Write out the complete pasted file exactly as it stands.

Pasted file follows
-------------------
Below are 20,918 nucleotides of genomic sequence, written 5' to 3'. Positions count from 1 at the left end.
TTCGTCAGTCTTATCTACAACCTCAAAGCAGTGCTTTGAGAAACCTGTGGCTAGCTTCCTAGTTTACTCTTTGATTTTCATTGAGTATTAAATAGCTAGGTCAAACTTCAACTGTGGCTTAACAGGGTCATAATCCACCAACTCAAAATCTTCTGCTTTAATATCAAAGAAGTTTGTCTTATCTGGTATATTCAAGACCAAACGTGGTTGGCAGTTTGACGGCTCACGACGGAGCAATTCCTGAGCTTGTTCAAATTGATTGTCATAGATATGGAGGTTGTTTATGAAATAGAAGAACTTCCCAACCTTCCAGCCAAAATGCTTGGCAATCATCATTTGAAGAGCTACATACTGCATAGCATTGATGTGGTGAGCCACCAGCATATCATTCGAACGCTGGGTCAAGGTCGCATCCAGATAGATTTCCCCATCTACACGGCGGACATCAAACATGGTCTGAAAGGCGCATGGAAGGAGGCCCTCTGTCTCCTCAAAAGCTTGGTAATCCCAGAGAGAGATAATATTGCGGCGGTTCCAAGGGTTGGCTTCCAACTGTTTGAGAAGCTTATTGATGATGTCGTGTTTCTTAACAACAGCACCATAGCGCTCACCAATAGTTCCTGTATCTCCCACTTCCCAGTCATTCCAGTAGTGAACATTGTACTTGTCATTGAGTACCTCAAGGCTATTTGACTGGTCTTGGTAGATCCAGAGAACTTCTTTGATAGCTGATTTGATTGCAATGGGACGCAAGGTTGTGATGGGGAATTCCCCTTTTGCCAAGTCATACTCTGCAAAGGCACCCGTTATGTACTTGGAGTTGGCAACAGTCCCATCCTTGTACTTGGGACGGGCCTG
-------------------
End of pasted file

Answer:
Below are 20,918 nucleotides of genomic sequence, written 5' to 3'. Positions count from 1 at the left end.
TTCGTCAGTCTTATCTACAACCTCAAAGCAGTGCTTTGAGAAACCTGTGGCTAGCTTCCTAGTTTACTCTTTGATTTTCATTGAGTATTAAATAGCTAGGTCAAACTTCAACTGTGGCTTAACAGGGTCATAATCCACCAACTCAAAATCTTCTGCTTTAATATCAAAGAAGTTTGTCTTATCTGGTATATTCAAGACCAAACGTGGTTGGCAGTTTGACGGCTCACGACGGAGCAATTCCTGAGCTTGTTCAAATTGATTGTCATAGATATGGAGGTTGTTTATGAAATAGAAGAACTTCCCAACCTTCCAGCCAAAATGCTTGGCAATCATCATTTGAAGAGCTACATACTGCATAGCATTGATGTGGTGAGCCACCAGCATATCATTCGAACGCTGGGTCAAGGTCGCATCCAGATAGATTTCCCCATCTACACGGCGGACATCAAACATGGTCTGAAAGGCGCATGGAAGGAGGCCCTCTGTCTCCTCAAAAGCTTGGTAATCCCAGAGAGAGATAATATTGCGGCGGTTCCAAGGGTTGGCTTCCAACTGTTTGAGAAGCTTATTGATGATGTCGTGTTTCTTAACAACAGCACCATAGCGCTCACCAATAGTTCCTGTATCTCCCACTTCCCAGTCATTCCAGTAGTGAACATTGTACTTGTCATTGAGTACCTCAAGGCTATTTGACTGGTCTTGGTAGATCCAGAGAACTTCTTTGATAGCTGATTTGATTGCAATGGGACGCAAGGTTGTGATGGGGAATTCCCCTTTTGCCAAGTCATACTCTGCAAAGGCACCCGTTATGTACTTGGAGTTGGCAACAGTCCCATCCTTGTACTTGGGACGGGCCTG